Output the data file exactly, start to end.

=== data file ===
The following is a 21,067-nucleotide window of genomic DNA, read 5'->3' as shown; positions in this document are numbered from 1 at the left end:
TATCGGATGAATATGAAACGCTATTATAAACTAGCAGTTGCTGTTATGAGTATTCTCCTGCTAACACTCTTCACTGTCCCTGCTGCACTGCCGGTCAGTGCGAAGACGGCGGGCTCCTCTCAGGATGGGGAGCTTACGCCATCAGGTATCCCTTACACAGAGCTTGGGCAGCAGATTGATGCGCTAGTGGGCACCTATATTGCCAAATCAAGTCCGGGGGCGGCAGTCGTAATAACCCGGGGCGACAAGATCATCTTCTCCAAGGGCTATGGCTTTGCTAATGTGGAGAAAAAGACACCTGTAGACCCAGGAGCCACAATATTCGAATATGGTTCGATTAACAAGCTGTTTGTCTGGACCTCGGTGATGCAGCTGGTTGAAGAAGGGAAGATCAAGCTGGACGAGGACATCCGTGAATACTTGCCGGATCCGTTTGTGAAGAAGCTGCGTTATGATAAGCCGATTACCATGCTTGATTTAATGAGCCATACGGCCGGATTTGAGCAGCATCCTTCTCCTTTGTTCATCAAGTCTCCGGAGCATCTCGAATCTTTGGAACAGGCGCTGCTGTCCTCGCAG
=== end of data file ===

The following is a 21,067-nucleotide window of genomic DNA, read 5'->3' as shown; positions in this document are numbered from 1 at the left end:
TATCGGATGAATATGAAACGCTATTATAAACTAGCAGTTGCTGTTATGAGTATTCTCCTGCTAACACTCTTCACTGTCCCTGCTGCACTGCCGGTCAGTGCGAAGACGGCGGGCTCCTCTCAGGATGGGGAGCTTACGCCATCAGGTATCCCTTACACAGAGCTTGGGCAGCAGATTGATGCGCTAGTGGGCACCTATATTGCCAAATCAAGTCCGGGGGCGGCAGTCGTAATAACCCGGGGCGACAAGATCATCTTCTCCAAGGGCTATGGCTTTGCTAATGTGGAGAAAAAGACACCTGTAGACCCAGGAGCCACAATATTCGAATATGGTTCGATTAACAAGCTGTTTGTCTGGACCTCGGTGATGCAGCTGGTTGAAGAAGGGAAGATCAAGCTGGACGAGGACATCCGTGAATACTTGCCGGATCCGTTTGTGAAGAAGCTGCGTTATGATAAGCCGATTACCATGCTTGATTTAATGAGCCATACGGCCGGATTTGAGCAGCATCCTTCTCCTTTGTTCATCAAGTCTCCGGAGCATCTCGAATCTTTGGAACAGGCGCTGCTGTCCTCGCAG